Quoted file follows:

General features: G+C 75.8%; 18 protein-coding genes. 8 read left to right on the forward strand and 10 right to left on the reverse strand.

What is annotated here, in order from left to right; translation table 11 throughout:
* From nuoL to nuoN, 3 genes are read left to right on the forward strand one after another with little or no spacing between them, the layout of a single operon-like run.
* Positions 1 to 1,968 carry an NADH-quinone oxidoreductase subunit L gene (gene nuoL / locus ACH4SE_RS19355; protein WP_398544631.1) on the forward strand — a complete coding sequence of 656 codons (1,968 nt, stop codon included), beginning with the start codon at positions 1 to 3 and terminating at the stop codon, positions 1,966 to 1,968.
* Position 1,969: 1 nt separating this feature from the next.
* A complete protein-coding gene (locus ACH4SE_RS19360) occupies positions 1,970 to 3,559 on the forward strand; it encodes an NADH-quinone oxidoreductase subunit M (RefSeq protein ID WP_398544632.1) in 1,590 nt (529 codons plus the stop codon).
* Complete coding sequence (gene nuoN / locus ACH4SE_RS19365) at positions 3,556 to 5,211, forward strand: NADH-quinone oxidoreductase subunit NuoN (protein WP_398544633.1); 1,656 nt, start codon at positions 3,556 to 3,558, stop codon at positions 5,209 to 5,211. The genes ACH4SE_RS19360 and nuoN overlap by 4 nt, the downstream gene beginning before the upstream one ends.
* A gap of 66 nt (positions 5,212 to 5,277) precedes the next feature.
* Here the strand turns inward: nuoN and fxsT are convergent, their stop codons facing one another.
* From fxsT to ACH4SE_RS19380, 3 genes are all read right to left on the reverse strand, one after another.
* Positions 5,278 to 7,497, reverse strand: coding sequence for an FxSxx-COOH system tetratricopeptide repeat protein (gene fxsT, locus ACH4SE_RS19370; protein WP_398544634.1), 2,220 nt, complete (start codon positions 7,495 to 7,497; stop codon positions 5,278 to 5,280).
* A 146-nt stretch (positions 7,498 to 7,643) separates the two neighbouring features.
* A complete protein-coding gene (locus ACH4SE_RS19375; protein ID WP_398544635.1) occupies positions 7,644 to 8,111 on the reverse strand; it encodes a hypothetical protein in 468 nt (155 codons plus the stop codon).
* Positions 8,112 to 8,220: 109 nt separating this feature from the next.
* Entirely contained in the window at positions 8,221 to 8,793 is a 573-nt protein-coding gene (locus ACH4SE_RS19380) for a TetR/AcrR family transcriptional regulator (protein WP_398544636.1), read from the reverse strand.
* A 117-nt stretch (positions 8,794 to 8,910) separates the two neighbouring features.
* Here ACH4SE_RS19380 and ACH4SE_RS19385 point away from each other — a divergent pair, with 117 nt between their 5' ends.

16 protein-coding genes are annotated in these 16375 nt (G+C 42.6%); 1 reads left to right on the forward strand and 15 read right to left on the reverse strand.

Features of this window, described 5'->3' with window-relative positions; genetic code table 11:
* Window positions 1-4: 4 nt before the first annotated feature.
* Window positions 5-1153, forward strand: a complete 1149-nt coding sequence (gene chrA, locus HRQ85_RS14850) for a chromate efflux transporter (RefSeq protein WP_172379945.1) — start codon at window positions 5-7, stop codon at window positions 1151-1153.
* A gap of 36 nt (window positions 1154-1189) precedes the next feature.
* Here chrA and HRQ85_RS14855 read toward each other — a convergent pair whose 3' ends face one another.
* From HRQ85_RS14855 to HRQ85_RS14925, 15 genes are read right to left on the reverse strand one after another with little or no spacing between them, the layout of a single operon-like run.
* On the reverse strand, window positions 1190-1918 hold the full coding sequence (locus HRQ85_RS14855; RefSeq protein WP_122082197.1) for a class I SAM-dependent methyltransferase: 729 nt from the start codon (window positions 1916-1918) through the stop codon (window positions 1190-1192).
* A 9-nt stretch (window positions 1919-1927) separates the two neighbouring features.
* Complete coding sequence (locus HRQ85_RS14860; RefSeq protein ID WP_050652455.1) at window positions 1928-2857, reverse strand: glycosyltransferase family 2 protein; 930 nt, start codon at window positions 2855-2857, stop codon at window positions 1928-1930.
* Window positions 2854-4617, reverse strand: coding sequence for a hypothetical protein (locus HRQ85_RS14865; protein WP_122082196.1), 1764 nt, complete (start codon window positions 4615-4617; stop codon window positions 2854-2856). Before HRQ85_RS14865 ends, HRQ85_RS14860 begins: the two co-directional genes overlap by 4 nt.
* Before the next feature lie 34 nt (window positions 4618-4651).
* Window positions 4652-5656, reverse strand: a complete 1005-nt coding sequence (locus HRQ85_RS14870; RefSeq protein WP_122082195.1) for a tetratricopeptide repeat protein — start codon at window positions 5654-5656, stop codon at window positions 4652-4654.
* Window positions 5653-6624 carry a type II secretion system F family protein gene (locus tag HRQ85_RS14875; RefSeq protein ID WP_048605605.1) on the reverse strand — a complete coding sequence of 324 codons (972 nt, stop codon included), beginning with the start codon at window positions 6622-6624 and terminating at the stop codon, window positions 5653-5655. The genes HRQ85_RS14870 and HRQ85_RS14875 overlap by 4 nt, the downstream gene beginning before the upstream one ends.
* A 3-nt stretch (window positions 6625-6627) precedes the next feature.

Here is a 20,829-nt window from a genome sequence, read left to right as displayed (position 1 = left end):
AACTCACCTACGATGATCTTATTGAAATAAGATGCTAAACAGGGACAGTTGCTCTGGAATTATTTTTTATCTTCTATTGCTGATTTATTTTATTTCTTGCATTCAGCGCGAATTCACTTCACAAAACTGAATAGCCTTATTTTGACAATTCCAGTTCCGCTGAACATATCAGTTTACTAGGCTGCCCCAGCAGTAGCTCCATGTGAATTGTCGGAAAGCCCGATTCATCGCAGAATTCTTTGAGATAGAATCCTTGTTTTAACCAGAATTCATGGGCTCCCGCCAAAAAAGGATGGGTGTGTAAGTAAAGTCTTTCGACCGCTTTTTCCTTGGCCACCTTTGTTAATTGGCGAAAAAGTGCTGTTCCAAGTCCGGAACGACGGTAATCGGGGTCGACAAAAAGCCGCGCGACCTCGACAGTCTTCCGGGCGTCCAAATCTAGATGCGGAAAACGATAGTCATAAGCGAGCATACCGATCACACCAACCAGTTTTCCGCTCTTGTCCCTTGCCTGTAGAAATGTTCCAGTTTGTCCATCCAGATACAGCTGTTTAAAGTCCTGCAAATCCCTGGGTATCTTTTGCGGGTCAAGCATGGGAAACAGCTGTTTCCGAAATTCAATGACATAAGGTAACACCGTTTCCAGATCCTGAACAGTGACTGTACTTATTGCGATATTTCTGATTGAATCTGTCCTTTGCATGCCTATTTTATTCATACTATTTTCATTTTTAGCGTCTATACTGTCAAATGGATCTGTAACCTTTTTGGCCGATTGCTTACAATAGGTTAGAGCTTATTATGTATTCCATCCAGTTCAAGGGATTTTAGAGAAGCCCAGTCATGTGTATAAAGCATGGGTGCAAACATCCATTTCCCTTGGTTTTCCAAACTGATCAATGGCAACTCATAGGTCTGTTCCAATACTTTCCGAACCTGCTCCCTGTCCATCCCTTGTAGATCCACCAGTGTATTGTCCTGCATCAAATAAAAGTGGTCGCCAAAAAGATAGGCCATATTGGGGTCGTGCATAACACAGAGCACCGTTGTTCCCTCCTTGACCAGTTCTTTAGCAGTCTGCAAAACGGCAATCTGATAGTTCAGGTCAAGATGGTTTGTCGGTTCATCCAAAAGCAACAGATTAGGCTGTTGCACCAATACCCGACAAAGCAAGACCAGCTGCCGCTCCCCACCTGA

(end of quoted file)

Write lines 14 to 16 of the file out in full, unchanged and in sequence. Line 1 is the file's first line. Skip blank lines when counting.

* Positions 8,112 to 8,220: 109 nt separating this feature from the next.
* Entirely contained in the window at positions 8,221 to 8,793 is a 573-nt protein-coding gene (locus ACH4SE_RS19380) for a TetR/AcrR family transcriptional regulator (protein WP_398544636.1), read from the reverse strand.
* A 117-nt stretch (positions 8,794 to 8,910) separates the two neighbouring features.